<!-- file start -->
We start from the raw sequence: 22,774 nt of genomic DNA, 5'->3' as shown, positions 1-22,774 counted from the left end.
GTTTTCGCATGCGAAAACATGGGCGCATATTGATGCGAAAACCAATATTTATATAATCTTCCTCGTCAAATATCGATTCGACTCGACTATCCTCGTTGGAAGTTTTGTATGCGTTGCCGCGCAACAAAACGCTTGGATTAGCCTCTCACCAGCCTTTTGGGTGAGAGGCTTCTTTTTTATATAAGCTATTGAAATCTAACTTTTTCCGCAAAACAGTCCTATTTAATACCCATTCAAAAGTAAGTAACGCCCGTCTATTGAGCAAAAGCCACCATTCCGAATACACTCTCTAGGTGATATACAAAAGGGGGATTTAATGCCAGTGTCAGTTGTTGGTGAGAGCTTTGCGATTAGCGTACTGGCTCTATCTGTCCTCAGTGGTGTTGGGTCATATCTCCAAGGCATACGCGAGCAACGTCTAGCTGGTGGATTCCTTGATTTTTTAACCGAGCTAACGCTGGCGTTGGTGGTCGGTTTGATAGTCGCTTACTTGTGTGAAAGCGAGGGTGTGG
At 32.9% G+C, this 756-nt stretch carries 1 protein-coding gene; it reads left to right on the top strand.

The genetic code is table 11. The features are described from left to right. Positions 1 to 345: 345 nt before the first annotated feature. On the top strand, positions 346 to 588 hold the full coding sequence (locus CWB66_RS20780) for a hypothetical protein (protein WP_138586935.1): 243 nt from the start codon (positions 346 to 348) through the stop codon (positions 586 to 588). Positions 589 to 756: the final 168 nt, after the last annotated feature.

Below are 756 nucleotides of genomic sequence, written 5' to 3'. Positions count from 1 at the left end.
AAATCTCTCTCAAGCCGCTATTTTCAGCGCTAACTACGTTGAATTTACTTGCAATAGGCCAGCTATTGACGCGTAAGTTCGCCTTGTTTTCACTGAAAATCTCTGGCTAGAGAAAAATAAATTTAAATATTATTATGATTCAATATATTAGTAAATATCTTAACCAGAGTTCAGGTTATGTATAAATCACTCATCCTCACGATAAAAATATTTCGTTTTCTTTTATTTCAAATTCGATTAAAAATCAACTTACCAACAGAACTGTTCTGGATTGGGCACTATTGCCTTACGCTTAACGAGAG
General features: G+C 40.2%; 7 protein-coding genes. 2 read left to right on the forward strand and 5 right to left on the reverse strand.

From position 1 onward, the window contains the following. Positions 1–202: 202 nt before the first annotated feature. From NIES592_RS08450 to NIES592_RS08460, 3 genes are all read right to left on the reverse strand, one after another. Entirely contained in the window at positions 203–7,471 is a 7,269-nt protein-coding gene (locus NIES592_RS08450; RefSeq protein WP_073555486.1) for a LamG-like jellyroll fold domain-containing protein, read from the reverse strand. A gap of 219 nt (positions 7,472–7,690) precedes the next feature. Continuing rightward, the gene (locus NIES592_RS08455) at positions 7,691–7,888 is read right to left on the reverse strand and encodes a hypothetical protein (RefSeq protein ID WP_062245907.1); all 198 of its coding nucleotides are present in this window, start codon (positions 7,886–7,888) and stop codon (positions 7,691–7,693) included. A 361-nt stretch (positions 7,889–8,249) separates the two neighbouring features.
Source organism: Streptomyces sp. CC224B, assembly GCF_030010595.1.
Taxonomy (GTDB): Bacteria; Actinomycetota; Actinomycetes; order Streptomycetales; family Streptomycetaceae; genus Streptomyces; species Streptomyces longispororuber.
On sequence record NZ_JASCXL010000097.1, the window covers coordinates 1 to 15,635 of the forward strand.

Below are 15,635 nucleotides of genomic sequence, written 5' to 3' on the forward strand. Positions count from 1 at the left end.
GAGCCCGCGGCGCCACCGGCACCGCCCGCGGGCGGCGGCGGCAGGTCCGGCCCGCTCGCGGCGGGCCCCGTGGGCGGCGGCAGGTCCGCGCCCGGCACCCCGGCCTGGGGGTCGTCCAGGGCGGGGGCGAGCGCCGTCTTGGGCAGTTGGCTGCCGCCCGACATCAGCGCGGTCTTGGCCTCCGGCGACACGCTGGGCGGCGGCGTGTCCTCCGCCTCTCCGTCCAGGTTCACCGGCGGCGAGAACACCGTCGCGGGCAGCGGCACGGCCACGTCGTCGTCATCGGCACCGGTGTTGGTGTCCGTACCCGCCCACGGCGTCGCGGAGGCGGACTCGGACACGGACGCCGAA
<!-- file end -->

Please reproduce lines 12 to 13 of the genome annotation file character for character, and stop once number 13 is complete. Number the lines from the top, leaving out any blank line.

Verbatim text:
Below are 15,635 nucleotides of genomic sequence, written 5' to 3' on the forward strand. Positions count from 1 at the left end.
GAGCCCGCGGCGCCACCGGCACCGCCCGCGGGCGGCGGCGGCAGGTCCGGCCCGCTCGCGGCGGGCCCCGTGGGCGGCGGCAGGTCCGCGCCCGGCACCCCGGCCTGGGGGTCGTCCAGGGCGGGGGCGAGCGCCGTCTTGGGCAGTTGGCTGCCGCCCGACATCAGCGCGGTCTTGGCCTCCGGCGACACGCTGGGCGGCGGCGTGTCCTCCGCCTCTCCGTCCAGGTTCACCGGCGGCGAGAACACCGTCGCGGGCAGCGGCACGGCCACGTCGTCGTCATCGGCACCGGTGTTGGTGTCCGTACCCGCCCACGGCGTCGCGGAGGCGGACTCGGACACGGACGCCGAA